Monday, October 5, 2009

"Rural" as synonymous with "undeveloped"

Two international news items today caught my attention in relation to the use of the word "rural" as essentially synonymous with "undeveloped" in the sense of lacking infrastructure. The stories reported on the war in Afghanistan and the recent earthquake in Indonesia. In both cases, reports implicitly recognized that the counties have both urban and rural parts. They depicted what they referred to as the "rural" parts as especially undeveloped, though the nations in their entirety might also be so characterized.

I realize that the concepts "undeveloped" and "developing" vary by degrees, but as someone who studies rurality, I found it interesting that the meanings of "rural" and "developing" got so collapsed. Unlike in the developed world, where we tend to define rurality according to metrics like size of population cluster, population density, and proximity to an urban area, in the developed world, to be rural is to be undeveloped, and vice versa.

I find the first example in this and other stories about the Indonesian earthquake.
[I]n Padang Pariaman, a rural district closest to the quake’s epicenter in the Indian Ocean, the most devastated area was centered around a cluster of villages built on the flanks of surrounding mountains, overlooking rice paddies and a river that snaked across a valley. The villages, and the single narrow road that connected them, now lay destroyed under the mountains’ collapsed facades.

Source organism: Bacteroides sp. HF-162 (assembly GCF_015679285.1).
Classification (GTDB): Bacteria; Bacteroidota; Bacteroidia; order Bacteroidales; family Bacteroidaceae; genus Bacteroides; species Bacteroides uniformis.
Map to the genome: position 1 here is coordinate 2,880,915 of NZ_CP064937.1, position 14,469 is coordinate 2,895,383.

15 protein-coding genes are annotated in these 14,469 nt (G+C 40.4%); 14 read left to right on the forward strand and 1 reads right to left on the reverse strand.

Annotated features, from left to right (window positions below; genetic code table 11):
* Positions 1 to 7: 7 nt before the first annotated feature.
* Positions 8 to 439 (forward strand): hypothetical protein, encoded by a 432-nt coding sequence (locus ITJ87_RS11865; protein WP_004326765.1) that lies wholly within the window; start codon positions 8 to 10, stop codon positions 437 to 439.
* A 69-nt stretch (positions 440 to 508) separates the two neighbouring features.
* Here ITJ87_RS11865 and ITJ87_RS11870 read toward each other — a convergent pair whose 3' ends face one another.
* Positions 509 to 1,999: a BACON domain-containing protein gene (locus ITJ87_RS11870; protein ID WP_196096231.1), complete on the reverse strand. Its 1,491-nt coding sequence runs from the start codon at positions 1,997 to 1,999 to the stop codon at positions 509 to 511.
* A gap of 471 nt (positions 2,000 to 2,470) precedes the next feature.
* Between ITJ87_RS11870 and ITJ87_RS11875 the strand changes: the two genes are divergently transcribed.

Later the story notes that this "rural district" is about 50 miles from the city of Padang, population 900,000. We don't really get a sense of what makes Padang Pariaman "rural" except that it is undeveloped, and perhaps because it is primarily agricultural. Other stories about the same place, like this one, repeatedly use the term "village," but not the word "rural." (A theme of both stories is how slow aid has been to reach these rural areas compared to urban ones; see an earlier post on this topic here).

Recent reports (see here, for example) about Afghanistan are similar in the sense that they refer to the nation as primarily "rural" and then explain or expand upon that term by reference to lack of electricity and infrastructure outside Kabul. It seems they might as well describe the places as undeveloped, but the word "rural" is invoked, too. (An earlier post observed rural Afghanistan's alignment or association with custom and local sources of authority).

Among other observations, it strikes me that this merging of the meanings of "rural" and "undeveloped" or "developing" renders the term "rural development" an oxymoron. As I have queried elsewhere, does "rural development" necessarily require or involve urbanization? Or, can rural places be developed while remaining rural?

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